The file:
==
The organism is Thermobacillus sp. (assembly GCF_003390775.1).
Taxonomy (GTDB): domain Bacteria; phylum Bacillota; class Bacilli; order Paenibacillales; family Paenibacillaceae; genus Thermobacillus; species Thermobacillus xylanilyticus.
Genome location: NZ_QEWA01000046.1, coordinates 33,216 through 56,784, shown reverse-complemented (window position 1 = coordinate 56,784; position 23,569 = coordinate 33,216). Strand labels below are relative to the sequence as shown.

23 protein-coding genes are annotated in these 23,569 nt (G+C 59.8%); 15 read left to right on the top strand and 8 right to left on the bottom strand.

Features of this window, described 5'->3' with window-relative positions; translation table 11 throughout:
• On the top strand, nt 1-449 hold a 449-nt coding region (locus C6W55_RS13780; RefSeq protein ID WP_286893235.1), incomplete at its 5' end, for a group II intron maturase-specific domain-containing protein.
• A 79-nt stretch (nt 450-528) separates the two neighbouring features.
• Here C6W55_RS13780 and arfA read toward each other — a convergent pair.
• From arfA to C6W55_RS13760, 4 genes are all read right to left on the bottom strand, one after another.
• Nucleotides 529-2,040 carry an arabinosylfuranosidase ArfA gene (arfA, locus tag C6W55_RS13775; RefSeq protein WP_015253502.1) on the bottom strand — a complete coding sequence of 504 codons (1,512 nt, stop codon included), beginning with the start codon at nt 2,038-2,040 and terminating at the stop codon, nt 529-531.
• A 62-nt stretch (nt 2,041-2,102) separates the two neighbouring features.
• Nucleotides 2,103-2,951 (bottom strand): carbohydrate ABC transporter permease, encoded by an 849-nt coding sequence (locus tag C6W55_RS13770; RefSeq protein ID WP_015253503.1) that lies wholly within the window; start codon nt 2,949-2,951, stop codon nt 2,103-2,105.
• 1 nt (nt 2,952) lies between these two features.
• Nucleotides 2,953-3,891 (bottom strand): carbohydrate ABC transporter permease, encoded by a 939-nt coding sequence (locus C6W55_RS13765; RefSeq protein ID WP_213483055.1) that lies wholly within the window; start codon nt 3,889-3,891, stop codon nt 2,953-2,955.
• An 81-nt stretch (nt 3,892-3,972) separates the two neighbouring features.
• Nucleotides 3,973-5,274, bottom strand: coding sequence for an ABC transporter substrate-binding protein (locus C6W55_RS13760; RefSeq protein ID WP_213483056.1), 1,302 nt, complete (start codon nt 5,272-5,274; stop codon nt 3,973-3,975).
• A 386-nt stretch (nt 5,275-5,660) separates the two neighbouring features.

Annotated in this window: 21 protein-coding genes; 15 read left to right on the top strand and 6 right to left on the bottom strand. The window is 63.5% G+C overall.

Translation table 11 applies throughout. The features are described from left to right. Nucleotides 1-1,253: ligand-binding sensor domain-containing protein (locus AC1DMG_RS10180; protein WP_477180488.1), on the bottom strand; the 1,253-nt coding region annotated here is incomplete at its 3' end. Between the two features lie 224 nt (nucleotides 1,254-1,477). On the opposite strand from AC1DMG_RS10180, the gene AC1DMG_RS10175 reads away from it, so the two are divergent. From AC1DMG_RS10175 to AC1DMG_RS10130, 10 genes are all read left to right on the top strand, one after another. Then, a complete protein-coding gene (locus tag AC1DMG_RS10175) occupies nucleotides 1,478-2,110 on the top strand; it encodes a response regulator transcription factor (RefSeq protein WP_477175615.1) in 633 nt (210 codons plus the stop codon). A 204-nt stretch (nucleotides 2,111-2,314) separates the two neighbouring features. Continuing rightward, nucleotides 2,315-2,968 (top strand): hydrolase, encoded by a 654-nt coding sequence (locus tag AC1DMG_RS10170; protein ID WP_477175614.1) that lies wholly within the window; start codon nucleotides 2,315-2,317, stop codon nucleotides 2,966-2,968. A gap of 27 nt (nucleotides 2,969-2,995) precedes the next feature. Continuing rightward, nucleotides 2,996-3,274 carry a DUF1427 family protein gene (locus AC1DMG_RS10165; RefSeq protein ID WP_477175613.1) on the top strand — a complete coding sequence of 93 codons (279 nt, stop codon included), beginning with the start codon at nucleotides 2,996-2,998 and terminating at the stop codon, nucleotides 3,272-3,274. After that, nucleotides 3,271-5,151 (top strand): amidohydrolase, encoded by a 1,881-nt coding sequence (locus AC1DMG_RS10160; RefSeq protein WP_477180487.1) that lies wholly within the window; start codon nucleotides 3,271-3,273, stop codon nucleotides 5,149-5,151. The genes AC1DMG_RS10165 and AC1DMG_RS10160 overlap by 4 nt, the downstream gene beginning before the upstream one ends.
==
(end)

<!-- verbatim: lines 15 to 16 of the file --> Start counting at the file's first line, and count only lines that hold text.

• An 81-nt stretch (nt 3,892-3,972) separates the two neighbouring features.
• Nucleotides 3,973-5,274, bottom strand: coding sequence for an ABC transporter substrate-binding protein (locus C6W55_RS13760; RefSeq protein ID WP_213483056.1), 1,302 nt, complete (start codon nt 5,272-5,274; stop codon nt 3,973-3,975).